AKRON, Ohio — It took two years longer than planned, but John Frank achieved something very big, realizing a dream to hike to the top of Mount Whitney in California.
Frank, 57, of Akron, refused to allow his history of heart trouble keep him from completing the journey.
"If you can dream it, you can work toward it. You can make it happen," Frank said.
In 2011, Frank suffered a heart attack at the age of 48.
"I was at work and I started getting sweaty and clammy," he said. "And then about 15, 20 minutes later, I was sitting in my chair and I was having trouble breathing."
Following the heart scare, Frank began making changes, including modifying his diet and exercising more frequently.
In recent years, he took up running and often logs his miles on the towpath trail near his home.
In 2018, Frank decided to "hijack" the dream of son, Caleb, and join him on a hike of the 211-mile-long John Muir Trail, which stretches from Yosemite Valley to Mount Whitney. At 14,500 feet, it's the highest point in the contiguous United States.
They set out in July of that year, but on day four, Frank had trouble breathing and had to stop.
"I told my son I'm not physically capable of doing this."
Frank vowed to get in even better shape and signed up for a spring triathlon in December of 2018.
However, during training, he hit another wall and felt winded after running 200 meters one day. The next day he struggled while swimming.
Further testing via catheter showed that Frank had a completely blocked right artery.
At Cleveland Clinic Akron General Medical Center, he underwent coronary artery bypass grafting, an open procedure that restored normal blood flow to his heart.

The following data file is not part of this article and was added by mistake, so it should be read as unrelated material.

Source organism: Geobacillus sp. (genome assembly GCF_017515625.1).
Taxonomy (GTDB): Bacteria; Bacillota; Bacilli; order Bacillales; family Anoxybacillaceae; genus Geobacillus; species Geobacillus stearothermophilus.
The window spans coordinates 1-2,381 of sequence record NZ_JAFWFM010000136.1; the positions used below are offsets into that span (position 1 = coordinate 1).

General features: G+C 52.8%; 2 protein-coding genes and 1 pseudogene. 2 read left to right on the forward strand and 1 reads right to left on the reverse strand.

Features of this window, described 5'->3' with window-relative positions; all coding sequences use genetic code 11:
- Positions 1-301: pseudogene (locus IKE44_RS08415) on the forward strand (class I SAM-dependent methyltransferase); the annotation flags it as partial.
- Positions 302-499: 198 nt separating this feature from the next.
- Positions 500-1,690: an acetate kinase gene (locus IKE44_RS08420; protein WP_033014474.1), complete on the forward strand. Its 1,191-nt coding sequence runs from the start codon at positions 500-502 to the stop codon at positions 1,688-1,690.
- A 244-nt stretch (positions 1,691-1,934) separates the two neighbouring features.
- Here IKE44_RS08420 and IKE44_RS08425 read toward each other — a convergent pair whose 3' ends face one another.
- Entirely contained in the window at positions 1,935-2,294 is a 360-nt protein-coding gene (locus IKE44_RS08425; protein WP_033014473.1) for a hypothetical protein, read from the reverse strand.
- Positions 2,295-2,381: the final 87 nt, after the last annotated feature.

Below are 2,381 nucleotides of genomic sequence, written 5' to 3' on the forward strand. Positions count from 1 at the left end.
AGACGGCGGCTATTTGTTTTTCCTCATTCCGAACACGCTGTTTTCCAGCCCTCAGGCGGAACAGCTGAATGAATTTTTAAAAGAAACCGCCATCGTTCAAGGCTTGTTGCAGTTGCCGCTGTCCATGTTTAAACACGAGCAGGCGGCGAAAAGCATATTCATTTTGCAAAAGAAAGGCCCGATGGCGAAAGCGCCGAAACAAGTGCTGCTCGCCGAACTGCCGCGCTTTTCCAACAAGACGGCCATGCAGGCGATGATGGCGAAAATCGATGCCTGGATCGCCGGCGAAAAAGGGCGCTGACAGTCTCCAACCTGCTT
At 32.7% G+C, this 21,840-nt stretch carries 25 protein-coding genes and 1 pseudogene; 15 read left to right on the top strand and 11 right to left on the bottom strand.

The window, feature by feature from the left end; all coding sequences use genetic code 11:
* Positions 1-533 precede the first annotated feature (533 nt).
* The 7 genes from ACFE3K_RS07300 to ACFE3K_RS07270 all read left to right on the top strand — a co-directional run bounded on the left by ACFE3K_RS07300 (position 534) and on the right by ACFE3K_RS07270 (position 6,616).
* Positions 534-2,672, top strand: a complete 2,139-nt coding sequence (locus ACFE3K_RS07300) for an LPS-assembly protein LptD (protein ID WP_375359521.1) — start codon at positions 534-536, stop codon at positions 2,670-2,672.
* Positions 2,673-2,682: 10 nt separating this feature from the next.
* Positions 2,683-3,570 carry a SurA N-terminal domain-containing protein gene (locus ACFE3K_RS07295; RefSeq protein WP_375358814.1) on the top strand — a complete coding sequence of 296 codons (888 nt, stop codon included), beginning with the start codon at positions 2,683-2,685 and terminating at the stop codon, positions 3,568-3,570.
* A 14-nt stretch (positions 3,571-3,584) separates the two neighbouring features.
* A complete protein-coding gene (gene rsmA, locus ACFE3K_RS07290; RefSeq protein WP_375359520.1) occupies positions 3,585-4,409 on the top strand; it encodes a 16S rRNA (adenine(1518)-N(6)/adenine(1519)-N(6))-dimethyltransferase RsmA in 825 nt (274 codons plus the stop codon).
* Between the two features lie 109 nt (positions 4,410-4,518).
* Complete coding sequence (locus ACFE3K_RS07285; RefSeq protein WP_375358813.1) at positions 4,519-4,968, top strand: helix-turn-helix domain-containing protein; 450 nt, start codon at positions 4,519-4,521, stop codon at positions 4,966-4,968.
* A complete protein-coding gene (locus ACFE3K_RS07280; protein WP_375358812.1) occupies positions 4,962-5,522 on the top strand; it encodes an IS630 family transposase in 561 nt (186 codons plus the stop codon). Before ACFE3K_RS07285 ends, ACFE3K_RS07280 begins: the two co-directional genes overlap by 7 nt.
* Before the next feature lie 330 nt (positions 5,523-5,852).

The recovery was challenging, but as Frank continued to get stronger, he started to get the itch to finish what he started in the Sierra Nevada mountain range.
He made plans to return to the trail with his son and others they had met on the original trip.
The idea scared Frank's wife, Tricia, but she also didn't want to stand in his way.
"I didn't try to talk him out of it because he said he would die trying, and so I had to let him go and do it," she said.
On July 4, 2020, the group began its ascent. They covered about 175 miles over two weeks, carrying backpacks weighing about 40 pounds.
"Physically and mentally, the hardest thing I've ever done," Frank said.
On July 18, they made it to the summit. Frank still fights back tears when he recalls that moment.
"I had a vision of us hugging on top of the mountain. It happened," he said.
"I was just very proud of him for doing it and for my son to stick by him, help him achieve his dream of doing this," Tricia Frank added.
Frank is already planning for his next goal to finish a half marathon in 2021.
He hopes that by sharing his story, others who face health problems will be inspired.
"Live every day," Frank said. "That's the message I got. Just go."